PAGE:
We were then given a bookmark referring to Alice in Wonderland in preparation for our mock turtle soup.  A transparent cup held a vegan “egg”, made of turnip and parsnip.  And a clear teapot with gold-leaf infused liquid accompanied, which we were instructed to pour onto our egg.  The overall effect was a soup flavoured with tomato and mushrooms. 

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A very tiny sandwich then greeted us, a wafer within it melted in our mouths and hints of truffle hit our palates. 

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We were then given some homemade sourdough bread with olive oil.  The bread was warm and comforting and I couldn’t help but take up the offer of an additional slice.

5.       Evening: Are you ready for dinner?

This is a dining experience, and it’s only fair that we should experience a three course meal, we were handed a set menu and shortly following this our starter was brought out: oyster mushroom with dabs of passion fruit gel and an assortment of pickled vegetables.

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Our main was next, vegan “bone marrow” the bone marrow was made from daikon radish and had hints of garlic and a marmite broth was poured over the dish.  If I’m honest I didn’t find this dish very flavoursome.  However it did come with balls of herb infused eggfree mayonnaise, covered in bread crumbs which made me contemplate if this is what chicken kievs taste of (I’ve never had one).

From the other tables it appears that most of the dinners had whisky flavoured sweets for the next dish, so I was glad when tea flavoured gums were brought out to us, having never been a fan of such spirits.  The soft jellies melted in my mouth releasing hints of speciality teas as they dissolved.

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The end of our three course meal was the much anticipated desert.  It was a representation of grapes, with gold fragile spheres, a beautifully crafted sugar leaf, a pure gold spiral and citrus flavours throughout. 

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6.       Bedtime: Off to the Land of Nod.

A white box was brought to the table, a pillow levitated above as acoustic lullabies gently played.  On top of the pillow was a coconut oil frozen sweet.  The candy melted away almost instantaneously on my tongue.  This appeared to be a palate cleaner as plates of an additional desert were brought out.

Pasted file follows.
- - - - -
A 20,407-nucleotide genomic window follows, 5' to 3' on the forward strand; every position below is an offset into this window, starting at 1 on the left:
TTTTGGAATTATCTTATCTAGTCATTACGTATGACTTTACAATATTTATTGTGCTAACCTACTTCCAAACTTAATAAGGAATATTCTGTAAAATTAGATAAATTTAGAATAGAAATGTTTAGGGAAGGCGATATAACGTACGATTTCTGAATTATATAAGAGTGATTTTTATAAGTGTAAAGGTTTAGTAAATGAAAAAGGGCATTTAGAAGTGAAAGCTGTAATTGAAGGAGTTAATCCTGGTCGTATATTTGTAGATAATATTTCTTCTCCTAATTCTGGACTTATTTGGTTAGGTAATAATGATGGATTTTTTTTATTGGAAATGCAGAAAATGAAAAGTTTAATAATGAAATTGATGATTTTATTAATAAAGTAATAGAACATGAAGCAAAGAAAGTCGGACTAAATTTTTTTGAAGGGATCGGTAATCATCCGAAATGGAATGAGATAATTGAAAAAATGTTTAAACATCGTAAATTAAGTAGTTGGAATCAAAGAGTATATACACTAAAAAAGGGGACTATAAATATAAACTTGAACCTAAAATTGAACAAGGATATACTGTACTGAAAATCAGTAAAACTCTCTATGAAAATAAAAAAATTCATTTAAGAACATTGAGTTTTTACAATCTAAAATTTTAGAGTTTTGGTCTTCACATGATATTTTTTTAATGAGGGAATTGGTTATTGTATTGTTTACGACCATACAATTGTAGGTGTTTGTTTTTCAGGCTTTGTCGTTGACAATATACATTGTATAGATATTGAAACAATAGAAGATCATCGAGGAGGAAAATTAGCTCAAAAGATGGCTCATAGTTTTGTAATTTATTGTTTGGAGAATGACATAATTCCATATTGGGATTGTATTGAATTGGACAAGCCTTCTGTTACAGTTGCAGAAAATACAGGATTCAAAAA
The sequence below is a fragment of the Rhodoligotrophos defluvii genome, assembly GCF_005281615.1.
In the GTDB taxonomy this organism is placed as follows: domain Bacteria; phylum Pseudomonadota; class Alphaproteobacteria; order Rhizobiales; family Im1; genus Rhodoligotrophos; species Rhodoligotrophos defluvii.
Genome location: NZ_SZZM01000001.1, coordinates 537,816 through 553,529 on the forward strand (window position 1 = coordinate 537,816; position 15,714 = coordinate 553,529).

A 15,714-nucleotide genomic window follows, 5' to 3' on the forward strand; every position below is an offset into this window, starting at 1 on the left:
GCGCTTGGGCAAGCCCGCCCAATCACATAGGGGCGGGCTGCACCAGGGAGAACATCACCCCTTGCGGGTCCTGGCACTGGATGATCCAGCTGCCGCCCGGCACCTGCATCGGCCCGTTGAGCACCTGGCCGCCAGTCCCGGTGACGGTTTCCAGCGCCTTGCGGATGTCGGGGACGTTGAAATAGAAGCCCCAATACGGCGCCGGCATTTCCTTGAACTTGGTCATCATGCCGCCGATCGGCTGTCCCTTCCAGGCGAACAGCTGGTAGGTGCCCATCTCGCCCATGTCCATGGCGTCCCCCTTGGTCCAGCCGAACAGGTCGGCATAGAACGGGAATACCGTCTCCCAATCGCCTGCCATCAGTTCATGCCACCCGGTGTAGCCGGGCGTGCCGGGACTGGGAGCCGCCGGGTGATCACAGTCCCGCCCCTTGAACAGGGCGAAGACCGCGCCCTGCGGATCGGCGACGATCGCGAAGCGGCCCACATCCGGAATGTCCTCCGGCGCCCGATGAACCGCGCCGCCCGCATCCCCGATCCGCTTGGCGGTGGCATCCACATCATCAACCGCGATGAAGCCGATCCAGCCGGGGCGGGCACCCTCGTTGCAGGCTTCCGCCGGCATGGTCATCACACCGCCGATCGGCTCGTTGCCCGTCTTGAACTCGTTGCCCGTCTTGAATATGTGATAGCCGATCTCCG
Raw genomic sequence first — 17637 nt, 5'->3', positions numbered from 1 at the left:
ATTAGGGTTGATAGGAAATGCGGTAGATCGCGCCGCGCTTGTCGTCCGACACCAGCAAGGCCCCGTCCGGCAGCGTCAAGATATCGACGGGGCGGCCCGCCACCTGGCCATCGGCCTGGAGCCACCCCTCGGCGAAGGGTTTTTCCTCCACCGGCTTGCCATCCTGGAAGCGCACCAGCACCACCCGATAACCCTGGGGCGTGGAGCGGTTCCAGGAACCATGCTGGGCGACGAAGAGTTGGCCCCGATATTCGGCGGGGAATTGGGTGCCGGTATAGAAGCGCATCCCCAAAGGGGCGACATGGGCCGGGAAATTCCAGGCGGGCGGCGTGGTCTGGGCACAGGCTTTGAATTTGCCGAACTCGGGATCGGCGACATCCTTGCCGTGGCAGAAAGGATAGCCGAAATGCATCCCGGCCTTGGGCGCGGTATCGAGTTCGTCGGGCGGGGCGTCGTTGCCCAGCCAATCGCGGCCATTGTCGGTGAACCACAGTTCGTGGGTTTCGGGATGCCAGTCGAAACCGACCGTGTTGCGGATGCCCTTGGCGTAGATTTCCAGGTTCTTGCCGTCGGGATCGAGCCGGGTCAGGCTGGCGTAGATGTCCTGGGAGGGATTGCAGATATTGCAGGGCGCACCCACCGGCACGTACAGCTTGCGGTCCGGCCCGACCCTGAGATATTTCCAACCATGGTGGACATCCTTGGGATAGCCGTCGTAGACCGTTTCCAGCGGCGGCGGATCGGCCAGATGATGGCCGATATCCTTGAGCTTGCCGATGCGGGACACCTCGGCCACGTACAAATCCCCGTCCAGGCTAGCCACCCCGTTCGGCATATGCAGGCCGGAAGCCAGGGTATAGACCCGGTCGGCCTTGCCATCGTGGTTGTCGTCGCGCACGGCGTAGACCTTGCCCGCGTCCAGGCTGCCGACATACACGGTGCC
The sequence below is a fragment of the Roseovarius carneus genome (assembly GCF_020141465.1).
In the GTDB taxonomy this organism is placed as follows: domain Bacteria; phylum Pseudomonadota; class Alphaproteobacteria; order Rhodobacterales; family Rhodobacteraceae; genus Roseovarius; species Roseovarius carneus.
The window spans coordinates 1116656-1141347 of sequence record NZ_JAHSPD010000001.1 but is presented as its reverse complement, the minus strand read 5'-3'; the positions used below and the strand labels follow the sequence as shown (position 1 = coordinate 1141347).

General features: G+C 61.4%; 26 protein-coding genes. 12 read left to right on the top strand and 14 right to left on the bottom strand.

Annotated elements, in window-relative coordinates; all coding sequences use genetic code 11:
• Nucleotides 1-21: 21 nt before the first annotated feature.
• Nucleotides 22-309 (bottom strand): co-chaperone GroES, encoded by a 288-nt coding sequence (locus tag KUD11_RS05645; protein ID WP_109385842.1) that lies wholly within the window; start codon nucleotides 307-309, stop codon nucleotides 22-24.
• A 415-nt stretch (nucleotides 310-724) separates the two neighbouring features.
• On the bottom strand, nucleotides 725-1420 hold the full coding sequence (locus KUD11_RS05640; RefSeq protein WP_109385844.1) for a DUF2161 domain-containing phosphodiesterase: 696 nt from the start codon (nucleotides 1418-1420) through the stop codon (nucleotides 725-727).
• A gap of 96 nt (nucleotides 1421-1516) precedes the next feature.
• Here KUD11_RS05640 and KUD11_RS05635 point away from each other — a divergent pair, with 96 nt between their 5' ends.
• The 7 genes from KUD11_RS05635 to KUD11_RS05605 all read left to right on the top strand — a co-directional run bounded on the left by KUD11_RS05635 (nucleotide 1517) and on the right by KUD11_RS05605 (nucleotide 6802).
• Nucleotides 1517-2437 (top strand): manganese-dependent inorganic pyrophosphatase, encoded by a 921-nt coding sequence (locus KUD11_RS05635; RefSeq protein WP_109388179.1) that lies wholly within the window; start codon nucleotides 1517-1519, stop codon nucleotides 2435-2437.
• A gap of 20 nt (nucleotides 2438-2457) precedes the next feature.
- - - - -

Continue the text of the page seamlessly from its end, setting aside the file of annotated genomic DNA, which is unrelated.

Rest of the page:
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A chocolate mousse was encased within a shimmering hard chocolate shell.  Alongside the cocoa flavoured delight was coconut ice cream made from rice milk.  Chocolate shavings were scattered underneath infused with popping candy that danced on the palate.

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7.       And then to dream…

To take us right back to our childhood a large wooden sweet shop was wheeled out.  We were  asked to take our coins out of our money boxes and hand them to the waiter, who placed them into a slot.  Doors opened within the wooden model shop until one remained exposed.  The waiter took his sweet shop scoop and placed the contents in a pick-and-mix bag for us to take home.

The journey was almost over but not before we were made to feel incredibly special, Liam asked if we’d like a kitchen tour, which we jumped at the chance of.  We were taken to the back of house to see how everything was prepared.  He also told us that the chefs were developing a vegan dish and they’d love to hear our thoughts… how could we resist.  A tiny envelope with an edible raspberry wax seal was brought out, inside sits the “Queen of Hearts”, a white chocolate decking card with a raspberry centre.

We had the most incredible evening.  We were thrilled that our vegan diet was accommodated so well.  We were also incredibly heartened by the personal touches.  The waiting staff were all incredibly attentive, James went to the bathroom at one point and when he returned his napkin had been folded for him.  At another point he sneezed and within moments a waitress was next to him offering him a box of tissues. 

The expertly crafted food made the evening special, but the nostalgic journey and the staff’s attitude made the night perfect.